Model Eliciting Activities, MEAs, are open-ended, interdisciplinary problem-solving activities that are meant to reveal students’ thinking about the concepts embedded in realistic situations. Click here to learn more about MEAs and how they can transform your classroom.

Water Park Fun Day:

This third grade MEA asks students to work as a team to figure out which activities they would like to do at the water park with a given amount of tickets and time. Students will make informed decisions about which activities and food and beverage items on which to spend their allotted tickets.

Model Eliciting Activities, MEAs, are open-ended, interdisciplinary problem-solving activities that are meant to reveal students’ thinking about the concepts embedded in realistic situations. Click here to learn more about MEAs and how they can transform your classroom.

MFAS Formative Assessments

Bake Sale:

Students solve a two-step word problem involving addition and division and then write an equation to represent the problem.

Books at the Book Fair:

Students solve a two-step word problem involving multiplication and subtraction and then write an equation to represent the problem.

Finding an Unknown Product:

Students are asked to model an equal groups and an array problem in which the product is unknown with multiplication or division equations and then solve each problem.

Finding the Group Size:

Students are asked to model an equal groups and an array problem in which the group size is unknown with multiplication or division equations and then solve each problem.

Finding the Number of Groups:

Students are asked to model an equal groups and an array problem in which the number of groups is unknown with multiplication or division equations and then solve each problem.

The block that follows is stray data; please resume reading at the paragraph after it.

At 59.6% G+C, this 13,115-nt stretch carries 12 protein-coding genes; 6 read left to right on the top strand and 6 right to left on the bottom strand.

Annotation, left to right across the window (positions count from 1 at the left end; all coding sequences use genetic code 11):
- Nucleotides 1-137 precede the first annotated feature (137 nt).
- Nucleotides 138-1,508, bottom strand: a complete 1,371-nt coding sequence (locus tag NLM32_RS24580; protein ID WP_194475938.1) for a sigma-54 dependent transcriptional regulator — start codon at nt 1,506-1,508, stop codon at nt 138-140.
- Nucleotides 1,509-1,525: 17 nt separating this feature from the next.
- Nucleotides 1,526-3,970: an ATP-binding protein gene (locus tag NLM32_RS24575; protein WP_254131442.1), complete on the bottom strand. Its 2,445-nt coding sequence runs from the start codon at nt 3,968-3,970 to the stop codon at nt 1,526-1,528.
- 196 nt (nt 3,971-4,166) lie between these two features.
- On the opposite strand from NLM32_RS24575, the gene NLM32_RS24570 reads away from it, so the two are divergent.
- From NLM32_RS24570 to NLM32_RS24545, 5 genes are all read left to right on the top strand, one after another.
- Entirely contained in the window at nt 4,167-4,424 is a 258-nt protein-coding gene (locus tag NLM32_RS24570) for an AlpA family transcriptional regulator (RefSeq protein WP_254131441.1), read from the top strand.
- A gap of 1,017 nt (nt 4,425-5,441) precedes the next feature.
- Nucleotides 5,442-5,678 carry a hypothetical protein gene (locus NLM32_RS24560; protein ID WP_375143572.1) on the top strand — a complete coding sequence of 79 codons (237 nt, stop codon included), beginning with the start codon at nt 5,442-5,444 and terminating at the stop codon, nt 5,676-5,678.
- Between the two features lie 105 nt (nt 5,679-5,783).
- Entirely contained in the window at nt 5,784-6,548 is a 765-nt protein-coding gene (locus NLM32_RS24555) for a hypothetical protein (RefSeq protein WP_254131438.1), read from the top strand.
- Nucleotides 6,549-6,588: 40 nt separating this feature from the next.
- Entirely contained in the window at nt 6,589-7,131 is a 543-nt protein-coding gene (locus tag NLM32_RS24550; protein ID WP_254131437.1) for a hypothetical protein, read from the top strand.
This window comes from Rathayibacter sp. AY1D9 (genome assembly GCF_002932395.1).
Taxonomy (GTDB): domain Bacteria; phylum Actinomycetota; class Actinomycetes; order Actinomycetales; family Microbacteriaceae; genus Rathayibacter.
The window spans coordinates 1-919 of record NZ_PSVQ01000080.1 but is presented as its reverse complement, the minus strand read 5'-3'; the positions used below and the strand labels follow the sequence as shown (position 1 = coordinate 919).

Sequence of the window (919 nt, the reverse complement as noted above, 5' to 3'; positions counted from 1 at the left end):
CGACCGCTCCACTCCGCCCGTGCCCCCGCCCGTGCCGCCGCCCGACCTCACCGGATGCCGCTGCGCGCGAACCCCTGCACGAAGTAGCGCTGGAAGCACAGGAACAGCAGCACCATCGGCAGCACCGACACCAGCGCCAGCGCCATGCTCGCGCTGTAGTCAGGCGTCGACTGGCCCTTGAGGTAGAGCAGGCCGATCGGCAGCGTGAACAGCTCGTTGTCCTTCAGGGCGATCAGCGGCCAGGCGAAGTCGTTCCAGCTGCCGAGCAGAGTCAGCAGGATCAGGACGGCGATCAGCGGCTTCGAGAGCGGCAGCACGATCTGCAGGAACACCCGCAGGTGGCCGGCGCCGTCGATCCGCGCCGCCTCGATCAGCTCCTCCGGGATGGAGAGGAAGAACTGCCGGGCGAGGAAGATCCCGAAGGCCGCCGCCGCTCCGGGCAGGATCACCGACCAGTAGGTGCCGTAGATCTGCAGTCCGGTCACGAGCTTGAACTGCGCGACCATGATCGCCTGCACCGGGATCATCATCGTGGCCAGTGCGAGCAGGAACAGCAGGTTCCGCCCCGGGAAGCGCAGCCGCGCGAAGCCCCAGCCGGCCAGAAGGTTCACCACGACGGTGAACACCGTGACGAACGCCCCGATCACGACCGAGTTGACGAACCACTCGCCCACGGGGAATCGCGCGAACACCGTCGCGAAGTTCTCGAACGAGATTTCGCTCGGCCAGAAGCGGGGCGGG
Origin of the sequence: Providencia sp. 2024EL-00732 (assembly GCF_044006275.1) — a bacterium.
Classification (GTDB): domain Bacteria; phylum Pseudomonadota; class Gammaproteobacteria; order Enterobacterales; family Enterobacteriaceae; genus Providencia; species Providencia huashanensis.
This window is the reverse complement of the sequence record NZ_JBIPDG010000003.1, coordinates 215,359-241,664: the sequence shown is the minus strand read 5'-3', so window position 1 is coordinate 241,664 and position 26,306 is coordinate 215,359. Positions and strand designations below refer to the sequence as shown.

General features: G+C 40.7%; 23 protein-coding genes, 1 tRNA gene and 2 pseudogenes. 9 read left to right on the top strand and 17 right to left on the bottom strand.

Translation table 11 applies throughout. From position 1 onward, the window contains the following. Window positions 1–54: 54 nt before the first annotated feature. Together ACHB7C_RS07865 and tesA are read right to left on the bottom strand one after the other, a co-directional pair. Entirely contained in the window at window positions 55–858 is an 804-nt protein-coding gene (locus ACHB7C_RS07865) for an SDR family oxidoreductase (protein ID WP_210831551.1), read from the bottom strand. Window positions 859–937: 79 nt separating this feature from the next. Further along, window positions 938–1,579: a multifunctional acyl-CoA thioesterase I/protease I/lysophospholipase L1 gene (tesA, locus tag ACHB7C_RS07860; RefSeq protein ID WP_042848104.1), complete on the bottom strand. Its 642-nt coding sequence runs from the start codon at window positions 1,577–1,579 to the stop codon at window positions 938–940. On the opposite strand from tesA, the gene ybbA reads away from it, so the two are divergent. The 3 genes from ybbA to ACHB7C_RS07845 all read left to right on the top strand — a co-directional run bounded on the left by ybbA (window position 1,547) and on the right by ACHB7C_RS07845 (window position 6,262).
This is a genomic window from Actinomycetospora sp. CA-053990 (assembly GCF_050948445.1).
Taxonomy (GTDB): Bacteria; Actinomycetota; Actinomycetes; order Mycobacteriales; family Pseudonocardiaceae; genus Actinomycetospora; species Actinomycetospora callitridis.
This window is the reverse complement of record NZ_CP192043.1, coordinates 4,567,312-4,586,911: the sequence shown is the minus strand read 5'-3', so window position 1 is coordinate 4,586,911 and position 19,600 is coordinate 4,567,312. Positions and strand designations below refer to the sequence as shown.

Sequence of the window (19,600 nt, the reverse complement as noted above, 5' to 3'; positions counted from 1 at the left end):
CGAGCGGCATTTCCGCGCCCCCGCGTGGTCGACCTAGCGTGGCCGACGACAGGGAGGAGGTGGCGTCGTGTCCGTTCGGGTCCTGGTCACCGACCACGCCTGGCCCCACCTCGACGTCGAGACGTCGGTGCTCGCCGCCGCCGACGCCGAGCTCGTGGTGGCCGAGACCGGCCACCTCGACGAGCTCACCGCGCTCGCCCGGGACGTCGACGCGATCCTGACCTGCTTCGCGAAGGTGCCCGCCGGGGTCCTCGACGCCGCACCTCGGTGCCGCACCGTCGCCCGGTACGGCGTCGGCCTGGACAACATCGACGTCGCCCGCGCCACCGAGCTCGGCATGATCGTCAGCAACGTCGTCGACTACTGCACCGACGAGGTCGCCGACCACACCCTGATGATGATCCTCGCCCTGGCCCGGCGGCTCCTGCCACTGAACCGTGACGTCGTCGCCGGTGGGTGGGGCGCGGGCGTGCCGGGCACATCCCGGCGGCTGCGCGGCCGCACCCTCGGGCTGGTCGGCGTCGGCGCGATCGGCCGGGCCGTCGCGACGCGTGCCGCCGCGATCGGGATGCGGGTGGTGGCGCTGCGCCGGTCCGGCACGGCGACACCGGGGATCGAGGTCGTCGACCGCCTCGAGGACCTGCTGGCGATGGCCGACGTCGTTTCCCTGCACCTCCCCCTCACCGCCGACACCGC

Party Beverages:

Students solve a two-step problem requiring multiplication and addition and then write an equation to represent the problem.

Writing a Problem With a Quotient:

Students are asked to solve a division equation and then interpret the quotient by writing a word problem that can be modeled by the equation.

Zoo Field Trip:

Students solve a two-step word problem involving subtraction and division and then choose an equation that represents the word problem.

Original Student Tutorials Mathematics - Grades K-5

Protect the Turtles: Solve Two-Step Word Problems:

Solve some two-step word problems and write equations about sea turtles and how pollution created by people is impacting their survival in this interactive tutorial.  

Student Resources

Vetted resources students can use to learn the concepts and skills in this benchmark.

Original Student Tutorial

Protect the Turtles: Solve Two-Step Word Problems:

Solve some two-step word problems and write equations about sea turtles and how pollution created by people is impacting their survival in this interactive tutorial.  

Type: Original Student Tutorial

Parent Resources

Vetted resources caregivers can use to help students learn the concepts and skills in this benchmark.